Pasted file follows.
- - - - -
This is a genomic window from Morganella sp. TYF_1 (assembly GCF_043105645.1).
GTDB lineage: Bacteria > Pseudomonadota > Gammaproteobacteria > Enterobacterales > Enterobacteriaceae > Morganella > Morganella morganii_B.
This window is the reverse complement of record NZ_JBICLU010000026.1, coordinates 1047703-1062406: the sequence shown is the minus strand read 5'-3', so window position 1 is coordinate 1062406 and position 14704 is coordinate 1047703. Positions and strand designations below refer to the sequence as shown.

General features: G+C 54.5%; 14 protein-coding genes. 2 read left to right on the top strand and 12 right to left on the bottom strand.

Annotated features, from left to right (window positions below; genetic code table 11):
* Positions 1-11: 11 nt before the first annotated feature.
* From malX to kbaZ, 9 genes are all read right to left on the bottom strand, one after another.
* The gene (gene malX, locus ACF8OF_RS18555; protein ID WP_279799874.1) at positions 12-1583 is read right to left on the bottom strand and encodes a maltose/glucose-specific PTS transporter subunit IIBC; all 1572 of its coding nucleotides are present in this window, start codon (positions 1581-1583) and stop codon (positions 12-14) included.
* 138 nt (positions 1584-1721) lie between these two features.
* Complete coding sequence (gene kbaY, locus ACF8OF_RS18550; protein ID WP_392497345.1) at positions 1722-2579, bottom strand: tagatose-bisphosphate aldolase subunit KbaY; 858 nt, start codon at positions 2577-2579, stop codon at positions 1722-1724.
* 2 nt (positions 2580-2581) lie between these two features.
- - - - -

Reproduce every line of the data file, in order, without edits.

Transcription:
This is a genomic window from Morganella sp. TYF_1 (assembly GCF_043105645.1).
GTDB lineage: Bacteria > Pseudomonadota > Gammaproteobacteria > Enterobacterales > Enterobacteriaceae > Morganella > Morganella morganii_B.
This window is the reverse complement of record NZ_JBICLU010000026.1, coordinates 1047703-1062406: the sequence shown is the minus strand read 5'-3', so window position 1 is coordinate 1062406 and position 14704 is coordinate 1047703. Positions and strand designations below refer to the sequence as shown.

General features: G+C 54.5%; 14 protein-coding genes. 2 read left to right on the top strand and 12 right to left on the bottom strand.

Annotated features, from left to right (window positions below; genetic code table 11):
* Positions 1-11: 11 nt before the first annotated feature.
* From malX to kbaZ, 9 genes are all read right to left on the bottom strand, one after another.
* The gene (gene malX, locus ACF8OF_RS18555; protein ID WP_279799874.1) at positions 12-1583 is read right to left on the bottom strand and encodes a maltose/glucose-specific PTS transporter subunit IIBC; all 1572 of its coding nucleotides are present in this window, start codon (positions 1581-1583) and stop codon (positions 12-14) included.
* 138 nt (positions 1584-1721) lie between these two features.
* Complete coding sequence (gene kbaY, locus ACF8OF_RS18550; protein ID WP_392497345.1) at positions 1722-2579, bottom strand: tagatose-bisphosphate aldolase subunit KbaY; 858 nt, start codon at positions 2577-2579, stop codon at positions 1722-1724.
* 2 nt (positions 2580-2581) lie between these two features.